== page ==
In 1993 when civil war broke out in Burundi (a landlocked country in east Africa bordered by Tanzania, Rwanda, and the Democratic Republic of the Congo) Pierre Gasaimbo fled to a refugee camp in Tanzania. He was 7 years old.
For the next 5 years he lived without knowing if he would ever return to his homeland. It was in this refugee camp in Tanzania that he began to play the Burundi drums, a sacred tradition that dates back to ancient times.
“The drum became my everything. My education. Everything. Drums don’t carry an ethnic group. We are united by the drums,” he said.
He never returned to Burundi. After 5 years in camp, he was resettled in the United States in Nashville where he lived until 2010 before he moved to Phoenix.
Today, he is the Director of Komezakaranga, a group of Inkomezakaranga (drummers) known as the tradition keepers. Like him, the others in the group are refugees now live in Phoenix, where they perform in schools, churches, and festivals. They’ve even performed for Mayor Stanton. Their high energy, enthusiastic performances channel history and ritual to preserve their culture and heritage as well as educate the younger generations and the larger community.
“Our theme is for us, for our community, for our heritage.”
SOUNDS LIKE ROARING THUNDER
On Sunday, with the copper dome of the Arizona Capitol behind them, Komezakaranga performed at the Arizona Best Fest as part of the Arizona Cultural Performance Showcase. Gasaimbo said they didn’t have enough time to perform the way they wanted.
In Burundi, the drummers would carry the drums on their heads and walk many miles to draw attention to the performance to come, almost like a pre-show. Komezakaranga wanted to do that at the Best Fest but were unable because of time constraints.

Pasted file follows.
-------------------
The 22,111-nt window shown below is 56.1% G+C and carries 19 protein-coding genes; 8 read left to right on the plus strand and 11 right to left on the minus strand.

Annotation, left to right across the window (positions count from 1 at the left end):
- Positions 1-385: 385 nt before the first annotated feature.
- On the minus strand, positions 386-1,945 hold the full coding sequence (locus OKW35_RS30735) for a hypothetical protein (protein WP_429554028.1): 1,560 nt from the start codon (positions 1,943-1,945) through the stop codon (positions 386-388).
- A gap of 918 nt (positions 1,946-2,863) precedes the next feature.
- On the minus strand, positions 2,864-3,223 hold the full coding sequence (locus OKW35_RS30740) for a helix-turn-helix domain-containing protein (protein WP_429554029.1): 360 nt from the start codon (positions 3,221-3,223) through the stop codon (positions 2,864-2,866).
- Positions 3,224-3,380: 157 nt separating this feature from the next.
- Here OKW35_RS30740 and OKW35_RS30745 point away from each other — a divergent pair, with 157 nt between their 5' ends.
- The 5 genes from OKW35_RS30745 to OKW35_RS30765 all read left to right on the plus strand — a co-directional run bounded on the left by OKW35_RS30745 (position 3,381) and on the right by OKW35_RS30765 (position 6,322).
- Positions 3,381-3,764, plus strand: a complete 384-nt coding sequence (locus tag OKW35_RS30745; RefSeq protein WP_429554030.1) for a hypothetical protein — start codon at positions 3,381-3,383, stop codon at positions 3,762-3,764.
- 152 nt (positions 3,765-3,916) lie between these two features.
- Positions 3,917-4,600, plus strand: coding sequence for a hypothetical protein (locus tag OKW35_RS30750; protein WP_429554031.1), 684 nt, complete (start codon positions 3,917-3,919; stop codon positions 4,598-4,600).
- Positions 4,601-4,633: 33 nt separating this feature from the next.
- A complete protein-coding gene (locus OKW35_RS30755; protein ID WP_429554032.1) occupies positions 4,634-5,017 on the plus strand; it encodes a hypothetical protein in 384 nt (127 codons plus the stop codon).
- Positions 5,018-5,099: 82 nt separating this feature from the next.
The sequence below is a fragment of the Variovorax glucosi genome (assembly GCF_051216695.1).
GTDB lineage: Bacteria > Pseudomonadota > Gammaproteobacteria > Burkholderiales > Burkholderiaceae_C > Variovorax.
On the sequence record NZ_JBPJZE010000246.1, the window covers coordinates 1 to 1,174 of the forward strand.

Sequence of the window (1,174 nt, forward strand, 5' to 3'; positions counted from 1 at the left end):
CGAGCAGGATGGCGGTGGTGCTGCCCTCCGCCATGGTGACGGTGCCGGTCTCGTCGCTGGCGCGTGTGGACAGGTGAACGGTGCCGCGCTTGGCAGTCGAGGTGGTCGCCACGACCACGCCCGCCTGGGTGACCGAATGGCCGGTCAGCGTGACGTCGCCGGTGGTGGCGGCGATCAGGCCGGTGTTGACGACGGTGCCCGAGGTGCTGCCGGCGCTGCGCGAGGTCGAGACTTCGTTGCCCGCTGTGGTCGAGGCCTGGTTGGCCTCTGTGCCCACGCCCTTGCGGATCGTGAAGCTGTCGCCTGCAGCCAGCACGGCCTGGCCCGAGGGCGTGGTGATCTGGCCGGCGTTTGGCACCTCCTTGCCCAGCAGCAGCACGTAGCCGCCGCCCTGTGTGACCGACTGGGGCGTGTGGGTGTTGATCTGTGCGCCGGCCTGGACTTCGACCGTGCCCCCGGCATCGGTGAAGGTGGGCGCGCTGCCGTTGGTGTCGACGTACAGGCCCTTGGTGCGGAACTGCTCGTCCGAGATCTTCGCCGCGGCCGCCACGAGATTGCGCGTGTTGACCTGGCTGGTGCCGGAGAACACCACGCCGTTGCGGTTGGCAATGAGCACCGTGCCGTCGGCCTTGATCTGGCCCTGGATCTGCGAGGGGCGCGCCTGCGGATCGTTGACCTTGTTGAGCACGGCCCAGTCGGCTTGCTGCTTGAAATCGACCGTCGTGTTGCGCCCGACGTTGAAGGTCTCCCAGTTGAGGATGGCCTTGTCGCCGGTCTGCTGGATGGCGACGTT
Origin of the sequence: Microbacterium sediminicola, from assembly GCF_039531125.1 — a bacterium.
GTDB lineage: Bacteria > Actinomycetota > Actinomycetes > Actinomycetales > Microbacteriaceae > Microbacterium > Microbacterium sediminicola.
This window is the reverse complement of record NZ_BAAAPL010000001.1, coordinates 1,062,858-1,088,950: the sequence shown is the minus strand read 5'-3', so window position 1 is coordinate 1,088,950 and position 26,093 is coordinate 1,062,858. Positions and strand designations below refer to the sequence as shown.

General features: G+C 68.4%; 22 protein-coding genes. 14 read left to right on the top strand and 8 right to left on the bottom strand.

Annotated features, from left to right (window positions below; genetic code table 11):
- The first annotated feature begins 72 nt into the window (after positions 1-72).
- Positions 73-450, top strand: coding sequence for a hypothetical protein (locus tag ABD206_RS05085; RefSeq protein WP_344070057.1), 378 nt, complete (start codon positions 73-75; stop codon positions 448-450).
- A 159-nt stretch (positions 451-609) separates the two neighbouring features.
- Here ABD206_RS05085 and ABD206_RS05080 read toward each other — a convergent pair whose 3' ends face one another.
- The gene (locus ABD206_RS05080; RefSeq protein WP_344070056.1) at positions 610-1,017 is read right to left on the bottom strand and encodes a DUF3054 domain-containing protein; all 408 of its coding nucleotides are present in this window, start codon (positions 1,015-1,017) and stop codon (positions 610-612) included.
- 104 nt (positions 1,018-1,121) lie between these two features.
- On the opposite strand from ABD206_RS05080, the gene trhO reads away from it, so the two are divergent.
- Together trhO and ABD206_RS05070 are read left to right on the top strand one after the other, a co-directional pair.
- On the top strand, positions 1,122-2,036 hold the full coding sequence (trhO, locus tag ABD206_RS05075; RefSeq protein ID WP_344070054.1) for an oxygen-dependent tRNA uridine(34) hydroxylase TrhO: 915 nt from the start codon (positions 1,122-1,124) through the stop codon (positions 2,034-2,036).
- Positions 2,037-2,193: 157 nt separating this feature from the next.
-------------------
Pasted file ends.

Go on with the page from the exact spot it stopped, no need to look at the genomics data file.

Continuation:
The Burundian ingoma (drum) is made from the trunk of a tree called imivugangoma, a name that means “trees that make drums speak.” The trunk is hollowed out, then covered with the skin of a cow, and held in place by wooden pegs. All the drums they perform with in Phoenix were brought over from Burundi.
When they preform, the drums are arranged in a half circle with one drummer in the center who leads the songs and the dance. When they begin, the drum sound “is like roaring thunder. You can’t ignore it.”
The drum is painted to resemble the Burundi flag. A white saltire (St. Andrew’s Cross) with a white circle in the center divides the flag into four areas of green and red. The green represents hope, the white symbolizes peace, and the red is the sacrifice of those who died in the struggle for independence. In the center circle three red, six-pointed stars are outlined in green. The stars stand for the three major ethnic groups in Burundi, as well as the national motto of Unity, Work, Progress.
FROM BURUNDI TO PHOENIX
After 12 years in Nashville, Gasaimbo was encouraged to move to Phoenix to lead a group of drummers here. Currently there are 12 members. The youngest is 5 years old and plays a specially made small drum.
Gasaimbo said he is committed to establishing other drumming groups in all major cities in the United States for refugees and anyone else interested in learning about this tradition. “We want to offer significant activities to the community. More time with the drums means less time on the street,” where refugees struggling to find their place in a new country can be exposed to violence or drug use.
None of the drummers have returned to Burundi since they left and Gasaimbo said he wasn’t sure if any of them ever would due to financial and safety reasons.
By choice or circumstance they may not ever be able to return. But in Phoenix they at least have a part of their culture that connects them to their roots, while the rest of us have the pleasure of learning about and enjoying what they do. The young men of Komezakaranga are preserving the sacred tradition of drumming the same way their ancestors did, by training and educating the younger generations.
Check out the photos and video below and their Facebook page for information about upcoming shows.